Most of us will have sponsored someone recently ? maybe for the marathon or a local charity fundraiser. Here at Cathedral View we have a big focus on Challenge Events and promoting the great people who are challenging themselves to raise money for The Passage. But what is the appeal for challenge events, for the participant and the supporter?
Real blood, sweat and tears are shed
Instead of someone rattling a tin asking you for money, when someone really puts themselves through it for a good cause, it is hugely admirable. It?s like the guilt we feel when watching the marathon from the sofa and the emotional investment we experience when watching it. Knowing that someone has taken themselves out of their comfort zone and put themselves through the wringer all for the sake of a good cause definitely plays on the heartstrings and a generates a lot of attention and support. When you think back to David Walliams swimming the Thames or Tess and Claudia?s 24hr dance off for Comic Relief, the effort and sacrifice was evident to see, and people respond very well to that and often dig deep.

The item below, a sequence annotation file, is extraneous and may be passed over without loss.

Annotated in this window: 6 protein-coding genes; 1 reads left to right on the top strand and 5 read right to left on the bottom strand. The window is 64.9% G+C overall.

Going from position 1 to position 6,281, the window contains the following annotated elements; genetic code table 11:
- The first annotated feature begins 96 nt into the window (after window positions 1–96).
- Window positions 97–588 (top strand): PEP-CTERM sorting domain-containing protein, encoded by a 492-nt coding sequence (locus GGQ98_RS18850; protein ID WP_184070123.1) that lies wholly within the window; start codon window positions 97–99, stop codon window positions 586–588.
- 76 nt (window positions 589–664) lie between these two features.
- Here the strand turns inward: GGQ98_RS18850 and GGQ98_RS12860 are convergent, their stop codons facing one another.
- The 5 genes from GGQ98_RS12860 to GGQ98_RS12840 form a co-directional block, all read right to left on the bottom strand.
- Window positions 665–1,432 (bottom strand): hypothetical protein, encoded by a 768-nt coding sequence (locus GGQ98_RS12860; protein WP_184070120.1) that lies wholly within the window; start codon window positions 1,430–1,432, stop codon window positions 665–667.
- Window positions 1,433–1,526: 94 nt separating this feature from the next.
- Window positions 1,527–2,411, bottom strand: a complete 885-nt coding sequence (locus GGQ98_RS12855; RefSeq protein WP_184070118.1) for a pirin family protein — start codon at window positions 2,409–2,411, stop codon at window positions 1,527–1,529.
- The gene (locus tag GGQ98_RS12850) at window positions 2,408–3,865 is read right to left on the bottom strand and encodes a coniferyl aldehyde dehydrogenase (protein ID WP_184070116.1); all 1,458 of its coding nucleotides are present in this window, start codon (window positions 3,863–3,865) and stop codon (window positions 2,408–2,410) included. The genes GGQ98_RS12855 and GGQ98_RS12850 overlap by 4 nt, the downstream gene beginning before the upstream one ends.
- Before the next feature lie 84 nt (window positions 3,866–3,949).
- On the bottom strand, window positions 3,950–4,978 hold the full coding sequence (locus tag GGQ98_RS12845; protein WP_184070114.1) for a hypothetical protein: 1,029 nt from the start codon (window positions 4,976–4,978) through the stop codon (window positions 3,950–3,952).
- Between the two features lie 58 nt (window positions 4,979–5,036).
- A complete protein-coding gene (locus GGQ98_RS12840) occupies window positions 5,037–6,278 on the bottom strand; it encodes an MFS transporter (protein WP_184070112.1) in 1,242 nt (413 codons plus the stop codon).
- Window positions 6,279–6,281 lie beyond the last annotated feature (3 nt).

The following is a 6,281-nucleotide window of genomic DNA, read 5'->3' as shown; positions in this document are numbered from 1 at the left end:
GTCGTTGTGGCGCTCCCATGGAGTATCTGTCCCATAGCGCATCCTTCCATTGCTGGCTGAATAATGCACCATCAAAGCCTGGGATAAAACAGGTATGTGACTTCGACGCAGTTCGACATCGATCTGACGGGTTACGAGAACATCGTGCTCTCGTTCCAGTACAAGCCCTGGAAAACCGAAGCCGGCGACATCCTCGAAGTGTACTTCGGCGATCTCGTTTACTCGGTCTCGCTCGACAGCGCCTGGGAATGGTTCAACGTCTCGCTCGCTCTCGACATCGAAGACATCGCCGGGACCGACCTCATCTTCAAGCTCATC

The impact on the cause
Often challenge events gain more notoriety, traction and admirability which in turn can lead to more money being raised. The Passage recently took part in the Walk the World event organized by Informa, which saw 900 people walking across London. This gained lots of noise and donations (thank you!) as it was an event and showed real people outside their comfort zone and going that extra mile (literally!) for a good cause.
Often the challenges are hugely awe inspiring
Each year the challenges get more and more outside the box and people are pushing their boundaries more than ever. Instead of the old school fun run or fancy-dress shindig, there are some hugely ambitious challenges out there. Swimming 10k open air, an amazon jungle survival challenge, a quadrathon (who even knew that was a thing!), abseils, sky dives, night walks, zip wires ? we could go on. It seems that people are pushing themselves more than ever all for a good cause. It?s the psychological responsibility that goes with committing to such challenges as once it?s out there, and you?re doing it for charity ? it?s very hard to go back. Maybe that helps the participant get through it in the first place? A sense of inclusion, involvement and doing a good thing We think for all involved from each side ? the participant and the donator, there is a real feel good factor associated with doing something good. There?s nothing better in fact. So, when people sign up to help us and raise money for The Passage, it?s really great seeing the joy it gives them too and the enthusiasm each donation gives. Are you interested in possibly doing a challenge event to raise money for The Passage? If so, get in touch!